Yes obviously having 1 part nitrogen to 2 parts oxygen it is flamable, but the main gain is the aditional oxygen with the cooler cylinder temps but still oxygen won't burn without the extra fuel supliment, well it will but you will melt down your engine from a severe lean out engine should run roughly 15 parts air to 1 part fuel
and no aditional power would be gained (beyond 100% volumetric efficiency).
sorry to get so far off the topic but I still cant see this being a viable cooling medium.
 

Shadow ÒÓ

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if you think nitrous isn't flammable, simply open your bottle near a flame. If at the same time you are willing to open a bottle of oxygen, you'd see a WORLD of difference.

I was one of the guys heating a bottle before a race. Yes it causes you to burn more fuel.......and burn more oxygen. But the bottle doesn't say "flammable" because it's an extinguisher.

Nitrous IS flammable.......however it takes advantage of oxygen to be flammable. And if you think it's not explosive, cool your rig with an open bottle. I'm sure after the first spark with your power on button you'll change your mind.

This is completely sarcastic. I really hope you'd know better than to bring an explosive material in your house, much less your computer.
 

dimmreaper

Senior Member
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Shadow ÒÓ (Apr 25, 2001 05:16 a.m.):I really hope you'd know better than to bring an explosive material in your house, much less your computer.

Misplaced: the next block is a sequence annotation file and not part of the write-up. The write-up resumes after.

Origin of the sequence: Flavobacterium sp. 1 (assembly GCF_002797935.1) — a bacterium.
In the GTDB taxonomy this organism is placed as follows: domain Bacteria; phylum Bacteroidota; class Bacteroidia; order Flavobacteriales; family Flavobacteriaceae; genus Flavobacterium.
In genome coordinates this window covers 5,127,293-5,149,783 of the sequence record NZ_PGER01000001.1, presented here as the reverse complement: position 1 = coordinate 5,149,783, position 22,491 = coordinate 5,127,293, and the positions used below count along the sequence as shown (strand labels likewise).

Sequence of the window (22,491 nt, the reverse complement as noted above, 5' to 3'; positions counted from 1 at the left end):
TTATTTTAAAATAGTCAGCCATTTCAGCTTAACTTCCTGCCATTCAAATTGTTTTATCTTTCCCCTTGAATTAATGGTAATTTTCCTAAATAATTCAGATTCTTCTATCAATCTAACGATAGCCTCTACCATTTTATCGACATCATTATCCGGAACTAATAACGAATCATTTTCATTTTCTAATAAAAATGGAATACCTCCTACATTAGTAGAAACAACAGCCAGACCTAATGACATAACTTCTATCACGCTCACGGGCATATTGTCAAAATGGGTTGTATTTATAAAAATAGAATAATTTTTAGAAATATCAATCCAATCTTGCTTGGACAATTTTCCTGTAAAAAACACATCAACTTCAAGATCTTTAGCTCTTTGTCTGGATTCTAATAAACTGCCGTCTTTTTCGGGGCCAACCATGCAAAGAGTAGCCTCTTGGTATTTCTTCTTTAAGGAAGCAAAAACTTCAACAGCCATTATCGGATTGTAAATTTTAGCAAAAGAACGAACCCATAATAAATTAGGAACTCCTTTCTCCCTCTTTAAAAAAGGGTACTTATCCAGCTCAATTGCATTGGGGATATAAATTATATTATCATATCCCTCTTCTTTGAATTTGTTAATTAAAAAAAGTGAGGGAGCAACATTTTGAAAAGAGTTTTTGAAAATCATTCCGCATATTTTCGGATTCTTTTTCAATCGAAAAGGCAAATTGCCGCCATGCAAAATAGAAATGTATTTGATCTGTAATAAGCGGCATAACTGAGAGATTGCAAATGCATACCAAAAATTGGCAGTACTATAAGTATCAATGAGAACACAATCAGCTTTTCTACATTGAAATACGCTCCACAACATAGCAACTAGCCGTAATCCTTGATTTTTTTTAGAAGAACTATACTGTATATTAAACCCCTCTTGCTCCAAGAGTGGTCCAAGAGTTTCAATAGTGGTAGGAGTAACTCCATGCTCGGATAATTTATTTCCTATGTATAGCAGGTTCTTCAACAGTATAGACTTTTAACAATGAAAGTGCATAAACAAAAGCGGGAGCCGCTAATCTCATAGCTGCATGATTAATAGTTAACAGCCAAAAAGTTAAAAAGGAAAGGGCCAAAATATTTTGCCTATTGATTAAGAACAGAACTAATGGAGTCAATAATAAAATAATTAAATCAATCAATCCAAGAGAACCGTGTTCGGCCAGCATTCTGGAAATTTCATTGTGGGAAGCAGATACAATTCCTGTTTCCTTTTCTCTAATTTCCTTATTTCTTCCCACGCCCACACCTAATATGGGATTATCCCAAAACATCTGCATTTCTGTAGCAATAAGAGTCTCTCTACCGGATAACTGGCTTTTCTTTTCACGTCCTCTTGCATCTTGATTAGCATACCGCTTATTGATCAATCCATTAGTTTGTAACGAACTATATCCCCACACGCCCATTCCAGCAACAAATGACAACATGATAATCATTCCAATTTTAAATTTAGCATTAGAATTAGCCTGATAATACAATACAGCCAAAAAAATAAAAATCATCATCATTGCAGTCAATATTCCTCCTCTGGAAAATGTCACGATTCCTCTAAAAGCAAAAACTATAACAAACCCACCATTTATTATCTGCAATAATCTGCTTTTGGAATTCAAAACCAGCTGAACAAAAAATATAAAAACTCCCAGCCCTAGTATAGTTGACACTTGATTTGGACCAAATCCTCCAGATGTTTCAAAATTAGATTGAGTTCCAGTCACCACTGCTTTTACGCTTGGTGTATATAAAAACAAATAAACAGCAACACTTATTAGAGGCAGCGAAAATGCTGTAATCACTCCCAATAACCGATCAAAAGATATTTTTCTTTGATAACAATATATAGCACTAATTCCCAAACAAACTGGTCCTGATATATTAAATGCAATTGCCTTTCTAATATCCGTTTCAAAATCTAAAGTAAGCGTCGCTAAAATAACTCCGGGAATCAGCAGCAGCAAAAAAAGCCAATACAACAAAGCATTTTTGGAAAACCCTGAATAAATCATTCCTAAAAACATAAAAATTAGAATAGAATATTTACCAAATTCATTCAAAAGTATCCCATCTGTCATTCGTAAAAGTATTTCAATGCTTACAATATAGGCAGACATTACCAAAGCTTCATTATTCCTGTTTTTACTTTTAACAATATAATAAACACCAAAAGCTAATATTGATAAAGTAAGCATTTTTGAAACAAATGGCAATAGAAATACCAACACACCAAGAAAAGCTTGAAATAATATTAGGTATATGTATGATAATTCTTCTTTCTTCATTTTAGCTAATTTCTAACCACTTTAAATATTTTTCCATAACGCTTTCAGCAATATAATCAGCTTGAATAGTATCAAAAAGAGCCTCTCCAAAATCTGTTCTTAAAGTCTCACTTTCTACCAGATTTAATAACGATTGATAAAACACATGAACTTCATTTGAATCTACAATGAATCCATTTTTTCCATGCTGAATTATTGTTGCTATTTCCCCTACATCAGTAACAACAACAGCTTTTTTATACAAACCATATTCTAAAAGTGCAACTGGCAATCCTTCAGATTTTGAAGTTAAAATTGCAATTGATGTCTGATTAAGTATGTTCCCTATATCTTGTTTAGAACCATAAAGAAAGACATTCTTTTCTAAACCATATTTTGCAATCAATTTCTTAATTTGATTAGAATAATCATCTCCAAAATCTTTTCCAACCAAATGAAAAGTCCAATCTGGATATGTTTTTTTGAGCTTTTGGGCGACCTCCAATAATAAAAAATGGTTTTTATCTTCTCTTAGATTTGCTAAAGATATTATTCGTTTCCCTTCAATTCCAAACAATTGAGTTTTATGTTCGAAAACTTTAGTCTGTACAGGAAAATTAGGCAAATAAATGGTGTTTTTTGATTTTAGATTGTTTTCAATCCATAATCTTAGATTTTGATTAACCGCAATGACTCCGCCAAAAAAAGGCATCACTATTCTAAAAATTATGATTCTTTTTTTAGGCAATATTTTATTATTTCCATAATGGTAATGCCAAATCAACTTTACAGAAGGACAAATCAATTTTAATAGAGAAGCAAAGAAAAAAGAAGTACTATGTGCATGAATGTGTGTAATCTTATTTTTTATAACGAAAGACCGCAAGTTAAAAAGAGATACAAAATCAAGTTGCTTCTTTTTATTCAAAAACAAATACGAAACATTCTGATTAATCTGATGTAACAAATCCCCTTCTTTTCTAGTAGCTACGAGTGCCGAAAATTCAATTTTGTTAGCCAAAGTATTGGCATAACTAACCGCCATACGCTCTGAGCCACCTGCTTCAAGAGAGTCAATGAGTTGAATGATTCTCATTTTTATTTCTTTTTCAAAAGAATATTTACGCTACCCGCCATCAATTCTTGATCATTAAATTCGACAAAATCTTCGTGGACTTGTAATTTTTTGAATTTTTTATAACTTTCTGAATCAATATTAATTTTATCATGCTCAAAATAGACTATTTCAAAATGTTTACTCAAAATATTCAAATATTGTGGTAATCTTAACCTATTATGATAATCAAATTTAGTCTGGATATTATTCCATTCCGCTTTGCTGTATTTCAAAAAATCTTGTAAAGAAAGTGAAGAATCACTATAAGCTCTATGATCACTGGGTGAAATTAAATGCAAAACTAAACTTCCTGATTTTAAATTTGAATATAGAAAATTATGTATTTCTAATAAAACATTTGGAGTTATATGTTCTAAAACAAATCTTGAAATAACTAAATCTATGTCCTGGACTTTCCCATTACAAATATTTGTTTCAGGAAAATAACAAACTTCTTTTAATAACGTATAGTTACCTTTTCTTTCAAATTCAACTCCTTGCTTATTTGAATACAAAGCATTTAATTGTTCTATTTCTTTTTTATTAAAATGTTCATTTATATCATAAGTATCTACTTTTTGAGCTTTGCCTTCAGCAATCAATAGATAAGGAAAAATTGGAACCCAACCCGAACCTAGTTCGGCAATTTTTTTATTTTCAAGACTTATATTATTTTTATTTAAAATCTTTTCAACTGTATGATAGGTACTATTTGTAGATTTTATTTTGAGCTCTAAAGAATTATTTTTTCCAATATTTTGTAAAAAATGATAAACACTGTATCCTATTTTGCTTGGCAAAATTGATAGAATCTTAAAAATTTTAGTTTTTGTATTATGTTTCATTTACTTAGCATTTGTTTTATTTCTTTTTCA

But it's still OK to put it in the trunk of your car, right?
 

SP

Member
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Dec 20, 2000
Nitrous oxide would probably not be that great as a refrigirant anyway. The chemicals that are already used in refrigiration systems are probably better.

Nitrous oxide is not flammabe. That is it doesn't burn. It is however an oxidizer, like oxygen is aslo, meaning that it oxidizes substances that are flammable and makes them burn. Regular air is made up of various gases. Air is mostly made up of nitrogen or N2 which is rather inert and is neither flammable nor an oxidizer. So, the oxygen content in air is not that great ( something like 20% if I'm not mistaken). That means most of the air an engine takes in is inert and does nothing. While it's true that the cooling effect when the nitrous oxide changes from liquid to vapor does add some benefit it's the fact that it acts as an oxidizer that makes it give such a big horsepower increase. Also when the oxidation -reduction reaction takes place there may also be some energy released from the breaking of the bonds in the N2O molecule as well.

Anyway, there would be an explosive danger with having a refrigiration system that uses N2O. As i said before N2O is a good oxidizer. Now, compressors are going to have lubricants and these lubricants are probably going to be oils. Oil is generally a hydro carbon based substance that would be flammable. So, if you have oil + N2O in a sealed compressed system you can easily see the explosive potential. Even a small amount of oil could mean an explosion. Things that burn slowly or don't even burn in an environment of regular air will burn very virgously in an environment of 100% oxygen or nitrous oxide. The slightest amount of oil or grease is explosive in such environements
 
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Kryten

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again I would ask was the explosion due to ignition of the N2O or from extreme cylinder pressures caused by heating and exceeding the bottles ability to cope oxygen in a sealed container that is heated will explode with enough pressure.
Inside the N2O bottle all ready has ample before adding more.